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Linux replacements for OS X specific applications

At the beginning of the year, I wrote, “What OS X specific applications am I using?” At the time of writing I was well into my Windows/OS X usage experiment, but now that I’ve reverted to using desktop Linux, I thought it might be interesting to list the Linux alternatives that I’m now using. Also, I did write:

I might take another look at this again in 6 months to a year as it’ll be interesting to see what changes.

So, here is the list:

  • Inkscape (was Sketch) — Sketch was lovely, but I honestly prefer using Inkscape. Having used Inkscape for longer than I used Sketch, it could just be that I’m more comfortable with it. There are definitely some really nice features to admire in Sketch, such as artboards and being able to easily export individual selections. Hopefully these features might make it into Inkscape at some point in the future. Meanwhile, Inkscape remains an excellent piece of software and it comes without any associated crap.
  • GIMP (was Pixelmator) — I said at the time that I don’t do a lot of work with raster images, this hasn’t changed, so GIMP should cover my needs.
  • Fever (was Reeder 3) — to begin with, I was really enjoying Reeder, but then it started slowing down and taking ages to sync, so I stopped using it. I’m currently using Fever, the self-hosted web app that I switched to when Google shutdown their Reader service. Note-to-self: I like Fever, but I’m sure there are better alternatives out there, I should probably investigate.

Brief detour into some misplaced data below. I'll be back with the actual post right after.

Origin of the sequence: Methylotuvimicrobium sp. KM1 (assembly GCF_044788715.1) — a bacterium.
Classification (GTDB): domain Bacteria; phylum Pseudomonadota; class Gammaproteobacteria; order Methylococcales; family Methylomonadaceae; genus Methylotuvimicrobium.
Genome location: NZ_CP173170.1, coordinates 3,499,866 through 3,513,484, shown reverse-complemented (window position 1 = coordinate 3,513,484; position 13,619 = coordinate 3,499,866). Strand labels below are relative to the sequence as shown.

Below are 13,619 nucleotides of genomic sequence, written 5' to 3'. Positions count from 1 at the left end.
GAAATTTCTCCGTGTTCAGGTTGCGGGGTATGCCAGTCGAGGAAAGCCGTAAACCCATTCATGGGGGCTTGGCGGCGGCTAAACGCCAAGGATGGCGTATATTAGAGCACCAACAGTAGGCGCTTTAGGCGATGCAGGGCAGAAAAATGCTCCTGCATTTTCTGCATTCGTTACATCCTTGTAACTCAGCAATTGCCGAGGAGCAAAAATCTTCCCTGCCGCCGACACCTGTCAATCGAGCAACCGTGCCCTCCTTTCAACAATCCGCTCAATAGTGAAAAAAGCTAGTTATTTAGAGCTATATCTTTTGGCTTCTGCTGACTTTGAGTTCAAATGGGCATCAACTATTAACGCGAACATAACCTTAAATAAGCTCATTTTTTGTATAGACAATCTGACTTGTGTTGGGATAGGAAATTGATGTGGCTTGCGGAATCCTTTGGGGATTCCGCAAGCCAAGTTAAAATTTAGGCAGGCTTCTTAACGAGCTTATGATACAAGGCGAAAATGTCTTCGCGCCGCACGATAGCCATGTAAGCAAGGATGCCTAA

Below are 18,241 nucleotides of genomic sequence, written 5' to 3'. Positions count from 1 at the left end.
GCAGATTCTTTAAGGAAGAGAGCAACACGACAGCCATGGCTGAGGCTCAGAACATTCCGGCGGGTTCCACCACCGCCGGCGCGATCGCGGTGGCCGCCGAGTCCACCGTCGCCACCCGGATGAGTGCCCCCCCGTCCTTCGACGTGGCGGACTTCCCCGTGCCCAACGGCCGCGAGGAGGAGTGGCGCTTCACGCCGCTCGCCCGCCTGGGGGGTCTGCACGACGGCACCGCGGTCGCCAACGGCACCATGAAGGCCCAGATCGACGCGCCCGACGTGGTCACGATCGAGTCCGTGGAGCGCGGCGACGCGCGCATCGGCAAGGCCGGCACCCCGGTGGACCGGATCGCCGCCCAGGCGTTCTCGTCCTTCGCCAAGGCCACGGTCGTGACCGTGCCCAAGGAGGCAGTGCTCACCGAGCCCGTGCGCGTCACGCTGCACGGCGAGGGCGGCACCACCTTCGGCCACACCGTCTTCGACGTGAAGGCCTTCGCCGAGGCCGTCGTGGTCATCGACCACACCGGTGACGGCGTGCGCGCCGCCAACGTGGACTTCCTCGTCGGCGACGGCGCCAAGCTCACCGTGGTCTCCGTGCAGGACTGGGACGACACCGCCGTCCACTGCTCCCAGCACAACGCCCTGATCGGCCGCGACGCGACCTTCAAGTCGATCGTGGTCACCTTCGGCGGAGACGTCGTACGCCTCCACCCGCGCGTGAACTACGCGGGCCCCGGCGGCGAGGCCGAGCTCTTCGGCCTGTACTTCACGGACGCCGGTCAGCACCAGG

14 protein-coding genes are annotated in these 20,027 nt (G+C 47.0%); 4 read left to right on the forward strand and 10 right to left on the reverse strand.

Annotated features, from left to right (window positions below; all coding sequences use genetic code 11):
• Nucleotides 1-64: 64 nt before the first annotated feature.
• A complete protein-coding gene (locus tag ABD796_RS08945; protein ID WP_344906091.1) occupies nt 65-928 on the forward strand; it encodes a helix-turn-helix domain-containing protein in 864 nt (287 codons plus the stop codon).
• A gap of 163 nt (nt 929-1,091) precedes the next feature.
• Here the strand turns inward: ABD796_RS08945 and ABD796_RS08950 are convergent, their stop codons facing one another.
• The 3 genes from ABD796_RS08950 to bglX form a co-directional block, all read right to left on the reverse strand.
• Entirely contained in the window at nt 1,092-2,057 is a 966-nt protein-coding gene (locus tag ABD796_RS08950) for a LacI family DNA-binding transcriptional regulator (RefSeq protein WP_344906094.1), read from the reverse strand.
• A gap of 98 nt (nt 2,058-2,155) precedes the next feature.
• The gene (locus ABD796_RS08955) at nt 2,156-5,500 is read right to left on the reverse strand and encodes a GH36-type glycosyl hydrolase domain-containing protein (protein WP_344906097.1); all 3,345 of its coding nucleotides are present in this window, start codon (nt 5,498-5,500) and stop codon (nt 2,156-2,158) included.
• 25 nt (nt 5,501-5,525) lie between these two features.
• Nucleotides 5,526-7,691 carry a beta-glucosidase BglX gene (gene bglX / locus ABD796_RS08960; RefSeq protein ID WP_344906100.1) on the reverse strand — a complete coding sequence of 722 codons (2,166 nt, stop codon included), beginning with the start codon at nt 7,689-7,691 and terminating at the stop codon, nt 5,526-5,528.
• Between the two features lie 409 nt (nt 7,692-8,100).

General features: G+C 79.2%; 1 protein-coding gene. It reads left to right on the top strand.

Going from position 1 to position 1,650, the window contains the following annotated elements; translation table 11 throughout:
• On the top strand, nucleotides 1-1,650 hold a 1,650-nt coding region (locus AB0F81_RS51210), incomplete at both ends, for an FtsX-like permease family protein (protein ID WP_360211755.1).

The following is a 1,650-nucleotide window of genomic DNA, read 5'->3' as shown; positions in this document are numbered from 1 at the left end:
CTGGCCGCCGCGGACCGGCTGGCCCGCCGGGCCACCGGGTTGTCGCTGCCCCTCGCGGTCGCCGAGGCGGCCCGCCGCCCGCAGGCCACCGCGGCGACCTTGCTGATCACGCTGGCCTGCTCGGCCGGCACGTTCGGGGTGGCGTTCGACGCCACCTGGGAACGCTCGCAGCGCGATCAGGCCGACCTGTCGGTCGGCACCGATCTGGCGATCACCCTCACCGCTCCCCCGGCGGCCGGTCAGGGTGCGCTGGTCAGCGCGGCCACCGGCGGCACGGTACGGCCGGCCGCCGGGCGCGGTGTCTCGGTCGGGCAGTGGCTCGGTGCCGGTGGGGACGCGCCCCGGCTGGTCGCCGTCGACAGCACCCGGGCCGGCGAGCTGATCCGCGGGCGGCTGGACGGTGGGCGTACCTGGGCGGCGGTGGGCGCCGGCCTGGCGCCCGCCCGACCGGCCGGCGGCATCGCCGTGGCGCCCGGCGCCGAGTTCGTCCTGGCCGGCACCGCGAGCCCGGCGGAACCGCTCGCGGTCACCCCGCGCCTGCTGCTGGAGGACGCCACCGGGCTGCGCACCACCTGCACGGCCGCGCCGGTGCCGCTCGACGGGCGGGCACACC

• Corebird (was Tweetbot) — this one surprised me as I wasn’t expecting to find a good Twitter client for Linux. Corebird really is quite nice and I love that it supports multiple accounts, just like Tweetbot. Also, you have to love those brains!
  • Google Keep (was Notes) — I’m not super happy about this one as I seem to have swapped one proprietary system for another. I’m consoling myself with the fact that Google Keep is more accessible than Apple’s Notes and Google offer their Takout service. Note (haha), I did use Simplenote for a while, but I wasn’t happy with its lack of checkboxes — there are few things as satisfying as checking off TODO list items.
  • MySQL Workbench (was Sequel Pro) — it’s not pretty, but it’s just as powerful, if not more so. Also, I prefer the way Workbench automatically recalls queries from previous sessions on a per connection basis. Very nifty.
  • Nautilus (was Transmit) — the only reason for using Transmit on OS X was because Finder could not natively mount remove SSH/SFTP drives. Nautilus will happily do this all day long.
  • FocusWriter (was iA Writer) — FocusWriter stomps all over iA Writer, before setting it on fire and floating it down the river.
  • AutoKey (was TextExpander) — AutoKey is easily a match for TextExpander and I love that I can easily create and use my own Python scripts with it. Also, AutoKey comes without any associated crap.
  • XXXXXX (was Icon Slate) — I’ve not found a like-for-like replacement. However, it’s a small app and doesn’t feature in my work-flow very often. I think I only added it as an example of a OS X specific app that does one thing and does it well. If I get time, I may have an attempt at creating a similar tool for Linux.
  • Evolution & Thunderbird (was Mail) — I used Mail on OS X as my email client for both work and personal accounts. On Linux, Evolution is the only client that I have found to work well with Exchange, so I use it for my work account. I could also use it for my personal email account, but I’ve opted to use Thunderbird instead. I thought that having 2 email clients would be a proper PITA, but I actually prefer the degree of separation they provide.

On reflection, I’ve replaced all but one of the OS X specific applications, and the change was painless. As with the previous post, and if I remember, I’ll take another look at this list in another 6 months. I’m wondering if I’ll still be using desktop Linux? I’m thinking that I probably will.

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